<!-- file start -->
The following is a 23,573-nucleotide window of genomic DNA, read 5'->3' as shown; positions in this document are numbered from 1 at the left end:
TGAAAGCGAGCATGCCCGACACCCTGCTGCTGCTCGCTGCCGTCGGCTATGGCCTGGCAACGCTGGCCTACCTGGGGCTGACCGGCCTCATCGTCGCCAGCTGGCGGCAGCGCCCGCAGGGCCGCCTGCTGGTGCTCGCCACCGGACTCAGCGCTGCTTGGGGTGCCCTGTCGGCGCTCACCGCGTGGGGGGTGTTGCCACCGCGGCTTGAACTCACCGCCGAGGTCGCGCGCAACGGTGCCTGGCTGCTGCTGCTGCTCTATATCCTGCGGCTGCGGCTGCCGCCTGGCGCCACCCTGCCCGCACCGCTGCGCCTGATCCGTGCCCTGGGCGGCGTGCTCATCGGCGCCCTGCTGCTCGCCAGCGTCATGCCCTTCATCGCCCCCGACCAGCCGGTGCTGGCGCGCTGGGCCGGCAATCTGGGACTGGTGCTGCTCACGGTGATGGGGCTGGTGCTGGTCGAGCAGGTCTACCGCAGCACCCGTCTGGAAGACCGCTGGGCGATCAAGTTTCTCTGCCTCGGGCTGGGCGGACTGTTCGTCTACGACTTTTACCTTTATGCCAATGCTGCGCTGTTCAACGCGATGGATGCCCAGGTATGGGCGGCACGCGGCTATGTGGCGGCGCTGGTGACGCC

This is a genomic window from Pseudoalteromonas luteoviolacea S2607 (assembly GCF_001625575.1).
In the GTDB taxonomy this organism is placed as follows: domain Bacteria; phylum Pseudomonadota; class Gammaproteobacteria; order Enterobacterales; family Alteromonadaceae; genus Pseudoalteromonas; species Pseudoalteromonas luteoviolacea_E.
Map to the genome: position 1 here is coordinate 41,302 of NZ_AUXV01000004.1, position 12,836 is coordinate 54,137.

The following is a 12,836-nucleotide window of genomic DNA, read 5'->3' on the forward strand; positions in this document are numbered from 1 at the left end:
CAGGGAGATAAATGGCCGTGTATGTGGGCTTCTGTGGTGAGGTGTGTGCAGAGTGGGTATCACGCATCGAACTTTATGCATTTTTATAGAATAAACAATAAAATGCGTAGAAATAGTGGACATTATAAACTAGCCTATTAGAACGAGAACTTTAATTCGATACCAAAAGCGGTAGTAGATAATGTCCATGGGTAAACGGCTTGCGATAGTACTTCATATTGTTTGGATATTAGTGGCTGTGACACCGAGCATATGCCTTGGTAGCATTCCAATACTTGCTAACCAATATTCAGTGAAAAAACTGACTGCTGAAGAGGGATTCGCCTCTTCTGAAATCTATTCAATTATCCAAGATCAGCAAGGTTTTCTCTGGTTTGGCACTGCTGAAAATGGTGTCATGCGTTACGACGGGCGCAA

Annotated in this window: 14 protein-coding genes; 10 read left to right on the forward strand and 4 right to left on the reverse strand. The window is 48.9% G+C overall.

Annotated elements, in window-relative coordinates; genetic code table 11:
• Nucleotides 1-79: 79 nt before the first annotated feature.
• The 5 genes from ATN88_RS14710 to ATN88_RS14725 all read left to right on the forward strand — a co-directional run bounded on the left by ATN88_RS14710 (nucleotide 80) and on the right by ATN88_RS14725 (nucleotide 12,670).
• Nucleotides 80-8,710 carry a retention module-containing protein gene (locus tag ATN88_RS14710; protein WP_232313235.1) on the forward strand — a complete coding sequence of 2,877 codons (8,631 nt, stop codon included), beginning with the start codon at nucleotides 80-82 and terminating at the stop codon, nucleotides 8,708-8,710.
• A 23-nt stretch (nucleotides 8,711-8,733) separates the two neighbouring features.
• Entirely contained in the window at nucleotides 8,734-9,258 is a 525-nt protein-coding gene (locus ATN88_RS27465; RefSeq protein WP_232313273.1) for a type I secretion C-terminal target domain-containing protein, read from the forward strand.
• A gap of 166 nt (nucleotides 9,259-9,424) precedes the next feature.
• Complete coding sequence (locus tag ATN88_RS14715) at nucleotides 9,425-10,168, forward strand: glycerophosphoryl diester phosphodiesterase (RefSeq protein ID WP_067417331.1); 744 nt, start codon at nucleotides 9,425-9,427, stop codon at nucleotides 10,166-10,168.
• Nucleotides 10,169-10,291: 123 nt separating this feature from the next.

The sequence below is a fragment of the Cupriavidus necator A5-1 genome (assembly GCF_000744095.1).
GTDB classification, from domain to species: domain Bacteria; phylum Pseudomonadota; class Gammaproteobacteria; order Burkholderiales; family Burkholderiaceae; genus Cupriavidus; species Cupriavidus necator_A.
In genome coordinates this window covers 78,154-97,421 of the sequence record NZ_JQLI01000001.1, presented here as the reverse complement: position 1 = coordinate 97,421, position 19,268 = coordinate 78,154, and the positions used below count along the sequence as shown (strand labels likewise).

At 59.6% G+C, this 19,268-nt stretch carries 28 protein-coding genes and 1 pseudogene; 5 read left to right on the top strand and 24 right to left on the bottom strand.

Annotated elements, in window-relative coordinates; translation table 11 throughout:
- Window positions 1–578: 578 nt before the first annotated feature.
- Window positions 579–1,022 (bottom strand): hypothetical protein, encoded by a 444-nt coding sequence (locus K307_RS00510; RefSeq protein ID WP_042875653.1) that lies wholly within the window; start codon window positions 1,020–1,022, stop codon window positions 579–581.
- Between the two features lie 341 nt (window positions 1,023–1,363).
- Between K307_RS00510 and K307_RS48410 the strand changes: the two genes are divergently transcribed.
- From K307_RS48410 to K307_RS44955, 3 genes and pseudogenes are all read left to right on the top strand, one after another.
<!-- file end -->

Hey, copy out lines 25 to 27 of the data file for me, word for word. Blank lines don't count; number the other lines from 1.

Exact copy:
- Between the two features lie 341 nt (window positions 1,023–1,363).
- Between K307_RS00510 and K307_RS48410 the strand changes: the two genes are divergently transcribed.
- From K307_RS48410 to K307_RS44955, 3 genes and pseudogenes are all read left to right on the top strand, one after another.